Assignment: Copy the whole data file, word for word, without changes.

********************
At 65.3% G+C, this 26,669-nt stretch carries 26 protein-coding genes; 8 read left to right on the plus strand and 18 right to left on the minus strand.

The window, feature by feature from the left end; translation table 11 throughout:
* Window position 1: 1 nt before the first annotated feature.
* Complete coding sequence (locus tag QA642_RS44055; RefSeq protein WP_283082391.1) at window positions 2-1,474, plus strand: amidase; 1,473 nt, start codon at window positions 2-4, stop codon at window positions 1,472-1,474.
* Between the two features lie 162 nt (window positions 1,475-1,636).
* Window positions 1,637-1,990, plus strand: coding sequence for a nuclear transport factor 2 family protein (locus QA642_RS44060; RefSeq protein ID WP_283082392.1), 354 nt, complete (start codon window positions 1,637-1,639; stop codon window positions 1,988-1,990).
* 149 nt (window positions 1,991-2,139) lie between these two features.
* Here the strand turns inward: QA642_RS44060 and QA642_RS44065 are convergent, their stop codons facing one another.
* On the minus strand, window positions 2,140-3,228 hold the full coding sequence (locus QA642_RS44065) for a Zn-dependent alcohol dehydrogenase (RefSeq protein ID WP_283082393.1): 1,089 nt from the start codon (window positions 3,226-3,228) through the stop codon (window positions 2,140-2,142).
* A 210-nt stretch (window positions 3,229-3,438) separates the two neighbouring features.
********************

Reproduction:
At 65.3% G+C, this 26,669-nt stretch carries 26 protein-coding genes; 8 read left to right on the plus strand and 18 right to left on the minus strand.

The window, feature by feature from the left end; translation table 11 throughout:
* Window position 1: 1 nt before the first annotated feature.
* Complete coding sequence (locus tag QA642_RS44055; RefSeq protein WP_283082391.1) at window positions 2-1,474, plus strand: amidase; 1,473 nt, start codon at window positions 2-4, stop codon at window positions 1,472-1,474.
* Between the two features lie 162 nt (window positions 1,475-1,636).
* Window positions 1,637-1,990, plus strand: coding sequence for a nuclear transport factor 2 family protein (locus QA642_RS44060; RefSeq protein ID WP_283082392.1), 354 nt, complete (start codon window positions 1,637-1,639; stop codon window positions 1,988-1,990).
* 149 nt (window positions 1,991-2,139) lie between these two features.
* Here the strand turns inward: QA642_RS44060 and QA642_RS44065 are convergent, their stop codons facing one another.
* On the minus strand, window positions 2,140-3,228 hold the full coding sequence (locus QA642_RS44065) for a Zn-dependent alcohol dehydrogenase (RefSeq protein ID WP_283082393.1): 1,089 nt from the start codon (window positions 3,226-3,228) through the stop codon (window positions 2,140-2,142).
* A 210-nt stretch (window positions 3,229-3,438) separates the two neighbouring features.